“I doubt that.  Telling Alfred you were attacked by a cassowary or telling me?”

“Two,” he reminded her.

“Now one and a half,” she said, pausing before she dabbed and looking into his eyes.  “Bat-badass.”  His lip twitched, and she added “This is going to sting.”

 

Death smiles! Of course they were SMILING, they were DEAD!  This reality was the worst drug trip ever and these bastards lived it 24/7. 

He belched.

Now they were free of it.  Of course they were smiling!  Who wouldn’t be?

Chicken helped.  Joker had no idea how he wound up in a Ha-Hacienda without a fridge full of Harley’s SlimFast, but there was an old bag of Snickers that gave him enough energy to get out the door.

He belched.

Out the door was a world with chicken—of crossing the road fame—and popcorn shrimp and a shitload of Mountain Dew.  Just what every clown needs to start feeling like himself again.

He coughed.

Reality was a bitch.  He’d heard the expression but never took it seriously.  Taking anything seriously was a sucker bet, but avoiding the practice had prevented him from realizing what a wet nosed, butthole-licking, rabid pitbull bitch this “Reality” really was.  That thing was a menace!  Way worse than Batman and who knew THAT was even possible?!  It was the worst drug trip ever.  Reality.  Seeing things AS THEY ARE, it’s sick!  Like five or six kidney stones at the time coming out your eyes!  That kind of sick. 

His traumatized mind sank into the cocoon of fresh delusion spinning around it, while that residue of empathy whispered that there were millions of people out there still living the nightmare.  People like him.  The whole of Gotham, practically.  Trapped there.  Trapped.  Trapped, trapped, trapped in rabid, wet nosed, butthole-licking bitch, seeing everything as it really is.  The poor bastards.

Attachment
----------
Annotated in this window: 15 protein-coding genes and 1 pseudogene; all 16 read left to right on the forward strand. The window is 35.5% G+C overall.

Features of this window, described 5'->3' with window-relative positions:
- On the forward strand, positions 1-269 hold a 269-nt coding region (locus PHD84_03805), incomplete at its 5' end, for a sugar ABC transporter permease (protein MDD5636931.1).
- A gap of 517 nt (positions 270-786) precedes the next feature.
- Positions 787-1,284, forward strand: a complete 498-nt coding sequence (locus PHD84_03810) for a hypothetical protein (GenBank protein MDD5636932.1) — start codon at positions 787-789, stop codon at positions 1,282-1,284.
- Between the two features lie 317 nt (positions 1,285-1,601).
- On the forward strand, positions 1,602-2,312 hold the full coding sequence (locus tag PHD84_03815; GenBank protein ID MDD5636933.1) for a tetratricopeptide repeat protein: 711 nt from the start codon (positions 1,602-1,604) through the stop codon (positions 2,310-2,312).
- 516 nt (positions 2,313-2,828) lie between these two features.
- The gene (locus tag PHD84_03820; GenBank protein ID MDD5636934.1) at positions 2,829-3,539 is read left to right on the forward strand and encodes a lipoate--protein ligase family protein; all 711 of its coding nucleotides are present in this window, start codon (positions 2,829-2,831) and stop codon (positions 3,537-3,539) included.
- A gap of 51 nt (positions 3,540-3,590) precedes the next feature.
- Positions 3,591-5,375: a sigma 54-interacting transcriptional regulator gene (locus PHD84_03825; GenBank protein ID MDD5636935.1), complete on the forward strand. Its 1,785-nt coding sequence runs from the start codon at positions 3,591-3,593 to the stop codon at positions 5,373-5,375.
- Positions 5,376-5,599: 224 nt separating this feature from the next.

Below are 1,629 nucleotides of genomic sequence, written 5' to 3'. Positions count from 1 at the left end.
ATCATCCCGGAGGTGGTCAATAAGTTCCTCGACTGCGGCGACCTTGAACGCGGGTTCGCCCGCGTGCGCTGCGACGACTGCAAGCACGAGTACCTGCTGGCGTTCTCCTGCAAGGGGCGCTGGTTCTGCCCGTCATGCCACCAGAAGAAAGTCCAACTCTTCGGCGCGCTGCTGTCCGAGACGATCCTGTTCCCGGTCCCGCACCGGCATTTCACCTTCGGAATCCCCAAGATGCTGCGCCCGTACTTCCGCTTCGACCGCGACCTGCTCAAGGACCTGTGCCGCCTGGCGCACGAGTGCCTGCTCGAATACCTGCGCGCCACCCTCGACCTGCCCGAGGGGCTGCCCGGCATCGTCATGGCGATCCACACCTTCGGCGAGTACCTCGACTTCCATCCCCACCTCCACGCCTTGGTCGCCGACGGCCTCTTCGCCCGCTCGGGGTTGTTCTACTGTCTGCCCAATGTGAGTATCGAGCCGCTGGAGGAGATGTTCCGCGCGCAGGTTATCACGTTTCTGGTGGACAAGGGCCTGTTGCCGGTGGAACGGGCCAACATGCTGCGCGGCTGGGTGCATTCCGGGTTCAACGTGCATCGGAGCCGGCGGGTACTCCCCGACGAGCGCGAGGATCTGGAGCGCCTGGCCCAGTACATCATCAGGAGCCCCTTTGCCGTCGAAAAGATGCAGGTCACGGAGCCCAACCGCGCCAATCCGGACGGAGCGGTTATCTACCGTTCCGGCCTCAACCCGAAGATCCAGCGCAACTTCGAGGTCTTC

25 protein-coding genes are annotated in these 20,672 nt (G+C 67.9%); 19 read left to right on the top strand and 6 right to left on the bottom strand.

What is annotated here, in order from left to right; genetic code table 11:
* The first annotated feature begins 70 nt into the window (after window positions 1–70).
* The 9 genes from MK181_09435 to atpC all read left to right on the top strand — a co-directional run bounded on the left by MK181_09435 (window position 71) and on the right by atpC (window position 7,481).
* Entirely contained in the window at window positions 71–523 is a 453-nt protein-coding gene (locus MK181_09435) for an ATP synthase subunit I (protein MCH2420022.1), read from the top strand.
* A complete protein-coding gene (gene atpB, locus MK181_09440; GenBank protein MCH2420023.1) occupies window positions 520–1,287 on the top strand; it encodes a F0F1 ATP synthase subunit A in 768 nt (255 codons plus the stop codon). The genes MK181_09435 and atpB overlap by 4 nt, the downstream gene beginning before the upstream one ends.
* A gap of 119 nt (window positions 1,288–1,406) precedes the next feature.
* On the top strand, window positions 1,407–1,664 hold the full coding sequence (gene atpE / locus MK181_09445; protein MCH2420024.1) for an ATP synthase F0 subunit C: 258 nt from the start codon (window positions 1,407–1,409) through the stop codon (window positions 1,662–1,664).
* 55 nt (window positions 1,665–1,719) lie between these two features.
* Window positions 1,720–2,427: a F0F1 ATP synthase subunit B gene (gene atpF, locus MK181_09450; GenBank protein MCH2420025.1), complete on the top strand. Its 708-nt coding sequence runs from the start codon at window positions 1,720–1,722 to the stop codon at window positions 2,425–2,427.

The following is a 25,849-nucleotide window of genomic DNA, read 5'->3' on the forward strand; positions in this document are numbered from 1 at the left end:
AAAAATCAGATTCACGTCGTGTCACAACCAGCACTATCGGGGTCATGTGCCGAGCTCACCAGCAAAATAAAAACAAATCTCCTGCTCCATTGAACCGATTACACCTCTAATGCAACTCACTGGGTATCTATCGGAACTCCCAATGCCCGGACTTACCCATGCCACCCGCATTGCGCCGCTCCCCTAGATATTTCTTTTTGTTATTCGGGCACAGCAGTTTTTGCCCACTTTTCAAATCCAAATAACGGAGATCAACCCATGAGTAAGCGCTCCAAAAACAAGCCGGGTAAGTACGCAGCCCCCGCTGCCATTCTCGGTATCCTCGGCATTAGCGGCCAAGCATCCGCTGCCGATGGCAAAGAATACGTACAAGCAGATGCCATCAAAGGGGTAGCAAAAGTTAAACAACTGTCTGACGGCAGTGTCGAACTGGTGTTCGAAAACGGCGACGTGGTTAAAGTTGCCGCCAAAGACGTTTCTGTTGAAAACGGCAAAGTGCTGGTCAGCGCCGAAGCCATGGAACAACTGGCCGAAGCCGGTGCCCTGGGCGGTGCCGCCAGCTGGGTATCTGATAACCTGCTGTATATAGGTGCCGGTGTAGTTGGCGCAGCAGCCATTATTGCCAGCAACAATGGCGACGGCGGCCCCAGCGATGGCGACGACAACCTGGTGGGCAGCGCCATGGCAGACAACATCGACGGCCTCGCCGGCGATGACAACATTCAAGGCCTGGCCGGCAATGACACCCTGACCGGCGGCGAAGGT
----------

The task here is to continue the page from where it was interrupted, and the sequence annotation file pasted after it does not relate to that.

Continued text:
When the patch-up was complete, Selina yawned and Bruce presented the un-masked version of the head-tilt meant to convey a skeptical crimefighter’s raised eyebrow. 

“Let me guess,” he graveled in a parody of his museum-rooftop tone, “there isn’t time for a full patrol, so why don’t I take a painkiller and get a few extra hours rest.”

“You make it sound like I’d be suggesting we clean out the MoMA and run off to Europe with the Van Goghs,” she laughed. 

“You weren’t going to suggest it?”

“The burglary or taking a Tylenol after a six foot bird pokes a hole in your chest, because I don’t think those are comparable.”

Bruce’s lip twitched.

“I do want to go back out, but not for an abbreviated patrol,” he said gently.  “I started the investigation on the Times earlier.”

“Ah,” she said.

“How much do you know about what’s been happening since that headline hit the stands?”

“Let’s just say I’ve embraced the cover story: I’m in a Scottish castle without Wi-Fi and a sexy new husband that keeps me from even wondering what might be going on in Gotham since we left.  I remain blissfully unaware that the city’s most prestigious newspaper said the wedding never happened.”